“Though the main objective has been to raise consciousness and put pressure on the G8 leaders, I will not profit from the concert. This is money that should be used to save lives. ”

Shortly after, he also called upon all artists experiencing a surge in sales from Live 8 performances to donate the extra revenue to Live 8 fundraising.

On February 3, 2006, he announced in an interview with the Italian newspaper La Repubblica that Pink Floyd would most likely never tour or write material together again. He said:
“I think enough is enough. I am 60 years old. I don't have the will to work as much anymore. Pink Floyd was an important part in my life, I have had a wonderful time, but it's over. For me it's much less complicated to work alone. ”

He said that by agreeing to Live 8, he had ensured the story of Floyd would not end on a sour note.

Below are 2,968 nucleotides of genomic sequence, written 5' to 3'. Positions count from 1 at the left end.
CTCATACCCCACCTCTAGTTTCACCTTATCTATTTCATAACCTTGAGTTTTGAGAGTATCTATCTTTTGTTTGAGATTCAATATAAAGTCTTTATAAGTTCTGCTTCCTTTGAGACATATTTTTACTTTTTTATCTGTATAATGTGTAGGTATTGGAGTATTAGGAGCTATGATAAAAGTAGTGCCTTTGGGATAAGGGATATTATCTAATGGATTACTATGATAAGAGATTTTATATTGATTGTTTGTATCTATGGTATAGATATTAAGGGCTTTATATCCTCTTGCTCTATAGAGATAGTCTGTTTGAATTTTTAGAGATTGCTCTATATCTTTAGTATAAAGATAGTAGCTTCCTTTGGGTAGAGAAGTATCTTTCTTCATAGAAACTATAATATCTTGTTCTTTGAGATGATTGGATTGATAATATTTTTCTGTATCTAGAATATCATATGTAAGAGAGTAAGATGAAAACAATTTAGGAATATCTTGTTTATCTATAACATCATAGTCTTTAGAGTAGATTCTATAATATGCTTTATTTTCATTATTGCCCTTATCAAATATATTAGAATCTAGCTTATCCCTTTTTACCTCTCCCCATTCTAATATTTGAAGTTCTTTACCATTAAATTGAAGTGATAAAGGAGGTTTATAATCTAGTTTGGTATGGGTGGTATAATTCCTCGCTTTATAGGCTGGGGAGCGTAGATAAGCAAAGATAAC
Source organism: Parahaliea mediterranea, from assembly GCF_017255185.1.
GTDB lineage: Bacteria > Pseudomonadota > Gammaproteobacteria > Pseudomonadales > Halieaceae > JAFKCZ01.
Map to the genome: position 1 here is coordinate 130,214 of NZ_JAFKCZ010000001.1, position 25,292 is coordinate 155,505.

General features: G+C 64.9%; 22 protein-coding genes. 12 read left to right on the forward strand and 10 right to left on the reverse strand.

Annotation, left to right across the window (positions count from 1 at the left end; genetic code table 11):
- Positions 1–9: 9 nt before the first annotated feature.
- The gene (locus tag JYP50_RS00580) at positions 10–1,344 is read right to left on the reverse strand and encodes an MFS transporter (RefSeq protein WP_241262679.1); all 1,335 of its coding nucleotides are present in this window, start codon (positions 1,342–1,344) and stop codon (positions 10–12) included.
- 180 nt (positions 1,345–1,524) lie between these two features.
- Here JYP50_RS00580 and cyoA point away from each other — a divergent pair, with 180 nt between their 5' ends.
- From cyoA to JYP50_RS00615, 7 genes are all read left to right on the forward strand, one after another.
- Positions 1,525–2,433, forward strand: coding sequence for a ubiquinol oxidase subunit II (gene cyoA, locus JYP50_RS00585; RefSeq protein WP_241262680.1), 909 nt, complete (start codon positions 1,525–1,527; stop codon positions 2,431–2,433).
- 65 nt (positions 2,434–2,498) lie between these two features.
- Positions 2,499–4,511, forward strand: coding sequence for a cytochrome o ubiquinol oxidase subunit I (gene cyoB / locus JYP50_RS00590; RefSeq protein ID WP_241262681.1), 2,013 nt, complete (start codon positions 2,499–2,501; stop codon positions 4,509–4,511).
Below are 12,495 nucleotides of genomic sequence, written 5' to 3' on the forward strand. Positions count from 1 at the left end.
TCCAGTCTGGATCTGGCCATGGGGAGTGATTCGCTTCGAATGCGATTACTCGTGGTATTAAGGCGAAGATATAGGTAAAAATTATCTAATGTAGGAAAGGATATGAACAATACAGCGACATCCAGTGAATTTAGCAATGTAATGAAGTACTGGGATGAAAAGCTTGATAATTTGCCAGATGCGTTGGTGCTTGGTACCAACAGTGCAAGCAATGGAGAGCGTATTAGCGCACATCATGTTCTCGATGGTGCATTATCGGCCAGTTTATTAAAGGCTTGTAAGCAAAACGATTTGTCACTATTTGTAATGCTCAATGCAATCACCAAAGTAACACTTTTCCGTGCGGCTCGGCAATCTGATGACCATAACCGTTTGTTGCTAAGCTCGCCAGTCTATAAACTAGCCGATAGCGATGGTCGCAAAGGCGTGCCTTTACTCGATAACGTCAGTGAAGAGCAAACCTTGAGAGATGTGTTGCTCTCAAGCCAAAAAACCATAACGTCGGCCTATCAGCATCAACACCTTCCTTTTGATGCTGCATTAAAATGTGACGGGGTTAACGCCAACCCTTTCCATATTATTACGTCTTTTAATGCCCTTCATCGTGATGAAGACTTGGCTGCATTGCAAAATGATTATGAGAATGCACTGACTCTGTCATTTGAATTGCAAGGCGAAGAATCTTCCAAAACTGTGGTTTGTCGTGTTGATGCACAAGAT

“There was more than one reason, firstly to support the cause. The second one is the energy consuming an uncomfortable relationship between Roger and me that I was carrying along in my heart. That is why we wanted to perform and to leave the trash behind. Thirdly I might have regretted it if I declined. ”

On February 20, 2006, Gilmour changed his stance on Pink Floyd's future when interviewed by Billboard.com stating "Who knows? I have no plans at all to do that. My plans are to do my concerts and put my [solo] record out." The tone of that statement seems to imply that either he has not ruled out any more one-off gigs or a farewell concert. Also 2007 will mark the 40th anniversary of Pink Floyd as a professional recording and touring band and reports are out that some big occasion will go down to celebrate Pink Floyd's 40th anniversary although as things stand there are no plans to reactivate Pink Floyd at the moment.

In December 2006, Gilmour released a tribute to Syd Barrett, who had died in July of that year, in the form of his own version of Floyd's first single "Arnold Layne". Recorded live at London's Royal Albert Hall, the CD single featured versions of the song performed by Floyd keyboardist (and Gilmour band member) Richard Wright and special guest artist David Bowie. =>>>>>>>>>>>